Alot of guidance is virtually rolling off the press!
- PTI guidance for year-end financial statements
- Foreign tax credits, including application of GILTI
- Section 163(j) interest guidance
- Proposed regulations on PTI application
- Section 250 guidance
The guidance will be complex and lengthy, and it represents only one step towards achieving more certainty into the complex nuances of the US Tax Act. EY’s Global Tax Alert provides a summary for reference.
The latest US tax updates are summarized in EY’s Global Tax Alert, with a referenced link
- Tax Reform 2.0: House is moving forward with three separate bills, hoping at least one will pass, although Senate will not review prior to Nov. midterm elections
- GILTI: Additional rules re: interaction of Foreign Tax Credit and GILTI by Dec. 31, 2018 (It is hoped that the calculation of Sec. 163(j) interest limitations will be addressed re: application on a separate CFC basis, consolidated basis, or other method)
- GILTI: Final regulations June 2019
- IRS plans to establish separate webpages for the major international tax provisions enacted by the 2017 tax reform to provide informal taxpayer guidance. The webpages will follow a similar format that was adopted by the IRS to offer informal information regarding the TCJA’s transition tax.
- IRS: Restructuring the Advance Pricing and Mutual Agreement program (APMA) to consolidate resources and improve internal processes, including economists.
There is still significant uncertainty re: Sec. 965 repatriation tax, GILTI, FDII and BEAT provisions by taxpayers. It is hopeful that meaningful guidance will be issued shortly.
The proposed Reg’s provide some answers, such as calculating GILT on a consolidated approach, but has punted (subject to later guidance) on GILTI foreign tax credits, the Sec. 250 deduction which also is applicable for the FDII provision, definitive guidance on a separate GILTI basket (although noting its expectation) and application of Sec. 163j re: interest expense.
Complex rules are set forth to determine a particular US shareholder’s portion of GILTI. These rules were necessary as the separate shareholder approach was further clarified as a consolidated calculation which does alleviate unnecessary planning to accomplish that result.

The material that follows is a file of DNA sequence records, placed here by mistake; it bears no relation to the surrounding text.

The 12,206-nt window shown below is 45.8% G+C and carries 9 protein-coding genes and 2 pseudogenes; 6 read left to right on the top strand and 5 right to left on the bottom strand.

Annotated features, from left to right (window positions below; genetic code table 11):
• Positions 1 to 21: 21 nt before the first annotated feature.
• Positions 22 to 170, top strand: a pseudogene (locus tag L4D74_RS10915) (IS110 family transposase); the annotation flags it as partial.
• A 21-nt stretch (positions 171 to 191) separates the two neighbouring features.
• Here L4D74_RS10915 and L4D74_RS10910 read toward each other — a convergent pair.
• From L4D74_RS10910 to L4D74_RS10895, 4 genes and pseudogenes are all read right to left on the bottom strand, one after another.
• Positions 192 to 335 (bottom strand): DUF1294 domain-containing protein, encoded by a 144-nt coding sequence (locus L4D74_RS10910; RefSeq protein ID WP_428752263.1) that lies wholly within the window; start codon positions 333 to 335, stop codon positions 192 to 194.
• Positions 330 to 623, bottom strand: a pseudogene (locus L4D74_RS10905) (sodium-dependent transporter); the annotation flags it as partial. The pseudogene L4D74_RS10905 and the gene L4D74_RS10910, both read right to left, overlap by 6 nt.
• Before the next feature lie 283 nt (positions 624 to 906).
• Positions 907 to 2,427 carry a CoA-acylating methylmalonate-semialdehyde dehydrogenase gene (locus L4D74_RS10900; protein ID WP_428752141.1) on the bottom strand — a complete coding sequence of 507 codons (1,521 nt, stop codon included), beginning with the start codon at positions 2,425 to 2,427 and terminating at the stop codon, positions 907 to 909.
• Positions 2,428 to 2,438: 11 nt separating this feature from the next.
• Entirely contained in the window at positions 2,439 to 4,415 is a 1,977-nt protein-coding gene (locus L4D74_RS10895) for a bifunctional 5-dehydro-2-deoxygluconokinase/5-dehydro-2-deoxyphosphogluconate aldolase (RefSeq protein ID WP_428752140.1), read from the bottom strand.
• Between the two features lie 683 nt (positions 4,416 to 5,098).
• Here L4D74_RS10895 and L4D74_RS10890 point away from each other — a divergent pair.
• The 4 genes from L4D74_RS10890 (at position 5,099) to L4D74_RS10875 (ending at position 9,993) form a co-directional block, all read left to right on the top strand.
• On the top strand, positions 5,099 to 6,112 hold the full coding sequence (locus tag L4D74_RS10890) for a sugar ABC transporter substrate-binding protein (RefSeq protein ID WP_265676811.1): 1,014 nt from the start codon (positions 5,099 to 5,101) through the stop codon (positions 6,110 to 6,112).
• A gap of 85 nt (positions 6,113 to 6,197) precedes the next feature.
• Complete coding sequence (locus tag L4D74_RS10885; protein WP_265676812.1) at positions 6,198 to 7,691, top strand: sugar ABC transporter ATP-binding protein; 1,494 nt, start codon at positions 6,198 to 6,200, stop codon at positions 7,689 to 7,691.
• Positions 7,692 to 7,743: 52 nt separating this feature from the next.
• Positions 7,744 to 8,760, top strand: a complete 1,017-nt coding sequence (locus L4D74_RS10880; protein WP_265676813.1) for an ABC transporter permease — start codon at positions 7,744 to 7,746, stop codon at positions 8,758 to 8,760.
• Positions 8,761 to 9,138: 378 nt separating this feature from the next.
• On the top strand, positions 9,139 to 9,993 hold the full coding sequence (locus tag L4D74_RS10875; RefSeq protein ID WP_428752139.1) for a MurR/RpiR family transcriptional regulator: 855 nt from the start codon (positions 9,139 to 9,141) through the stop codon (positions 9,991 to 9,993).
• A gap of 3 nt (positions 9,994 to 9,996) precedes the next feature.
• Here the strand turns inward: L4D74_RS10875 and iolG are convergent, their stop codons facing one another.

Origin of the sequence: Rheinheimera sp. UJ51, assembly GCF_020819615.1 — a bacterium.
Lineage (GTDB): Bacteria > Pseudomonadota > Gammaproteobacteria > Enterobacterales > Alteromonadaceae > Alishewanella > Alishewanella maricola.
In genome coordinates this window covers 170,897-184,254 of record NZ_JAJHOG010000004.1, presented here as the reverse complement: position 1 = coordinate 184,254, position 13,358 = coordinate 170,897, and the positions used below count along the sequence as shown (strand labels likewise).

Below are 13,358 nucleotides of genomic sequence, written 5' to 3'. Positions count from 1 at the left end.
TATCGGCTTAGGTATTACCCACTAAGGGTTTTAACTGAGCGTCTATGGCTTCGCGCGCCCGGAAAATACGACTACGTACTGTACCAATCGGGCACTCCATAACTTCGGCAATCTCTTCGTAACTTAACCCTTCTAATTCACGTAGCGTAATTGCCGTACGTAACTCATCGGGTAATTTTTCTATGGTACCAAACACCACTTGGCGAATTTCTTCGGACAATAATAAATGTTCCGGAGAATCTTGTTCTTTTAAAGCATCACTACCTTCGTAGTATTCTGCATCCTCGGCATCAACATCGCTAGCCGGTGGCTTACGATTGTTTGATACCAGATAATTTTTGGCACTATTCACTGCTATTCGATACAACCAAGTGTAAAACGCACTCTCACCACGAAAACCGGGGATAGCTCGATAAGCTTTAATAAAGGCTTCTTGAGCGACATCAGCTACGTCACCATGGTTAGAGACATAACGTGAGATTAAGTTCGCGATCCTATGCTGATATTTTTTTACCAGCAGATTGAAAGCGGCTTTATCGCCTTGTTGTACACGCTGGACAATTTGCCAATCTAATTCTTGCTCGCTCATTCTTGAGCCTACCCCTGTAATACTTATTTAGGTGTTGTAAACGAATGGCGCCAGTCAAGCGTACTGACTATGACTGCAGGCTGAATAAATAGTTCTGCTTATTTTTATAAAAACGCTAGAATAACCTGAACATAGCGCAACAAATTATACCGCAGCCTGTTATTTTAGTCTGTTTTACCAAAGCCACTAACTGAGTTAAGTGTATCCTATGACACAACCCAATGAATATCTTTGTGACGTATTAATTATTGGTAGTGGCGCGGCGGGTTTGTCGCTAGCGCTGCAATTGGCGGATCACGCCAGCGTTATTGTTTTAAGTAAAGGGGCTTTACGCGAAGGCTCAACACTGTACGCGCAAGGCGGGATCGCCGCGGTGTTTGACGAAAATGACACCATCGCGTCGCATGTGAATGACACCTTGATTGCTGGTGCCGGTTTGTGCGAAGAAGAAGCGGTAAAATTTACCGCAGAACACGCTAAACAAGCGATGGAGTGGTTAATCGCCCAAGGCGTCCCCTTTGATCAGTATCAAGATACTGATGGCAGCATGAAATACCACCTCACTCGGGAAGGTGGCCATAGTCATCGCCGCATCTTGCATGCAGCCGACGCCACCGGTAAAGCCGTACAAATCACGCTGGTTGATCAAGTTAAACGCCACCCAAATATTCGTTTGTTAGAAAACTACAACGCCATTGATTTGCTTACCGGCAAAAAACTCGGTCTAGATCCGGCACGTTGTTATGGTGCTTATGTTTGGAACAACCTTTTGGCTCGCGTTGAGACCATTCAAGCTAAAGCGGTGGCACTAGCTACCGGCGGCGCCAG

Additionally, anti-abuse provisions were included to combat perceived abuse, some of which have already sparked heated controversy. As an example, a CFC’s tested loss does not represent a loss carryover against future year’s tested income. “Donut hole” planning initiated by many taxpayers has also been reversed by this guidance.
The guidance further confirms that each controlled foreign corporation (CFC)’s income calculation is to be based on the concept of a US tax return and principles approach. Additionally, ADS depreciation is to be used regardless of the acquisition date of the foreign tangible property.
Practitioners will be absorbing this new complexity to change their calculations for Q3 Annual ETR calculations, while also finalizing the SAB 118 one-year period to finalize the Sec. 965 deemed repatriation tax provisions effective in Q4 2017 for a calendar-year taxpayer.
Technical/practical articles and webinars have already started in earnest, as everyone is learning about these new rules simultaneously.
A reference to the proposed Regulations are included for reference.
The US Tax Act GILTI regulations are under review, and should be released before the end of Q3, that will require review and incorporation into the annual ETR. The regulations are expected to address a consolidated, vs. separate shareholder, approach for the calculation as well as some guidance re: US expense allocation. EY’s Global Tax Alert summarizes the status of this guidance.
Additionally, guidance was recently released on Sec. 162(m) compensation, also necessitating review for Q3 reporting.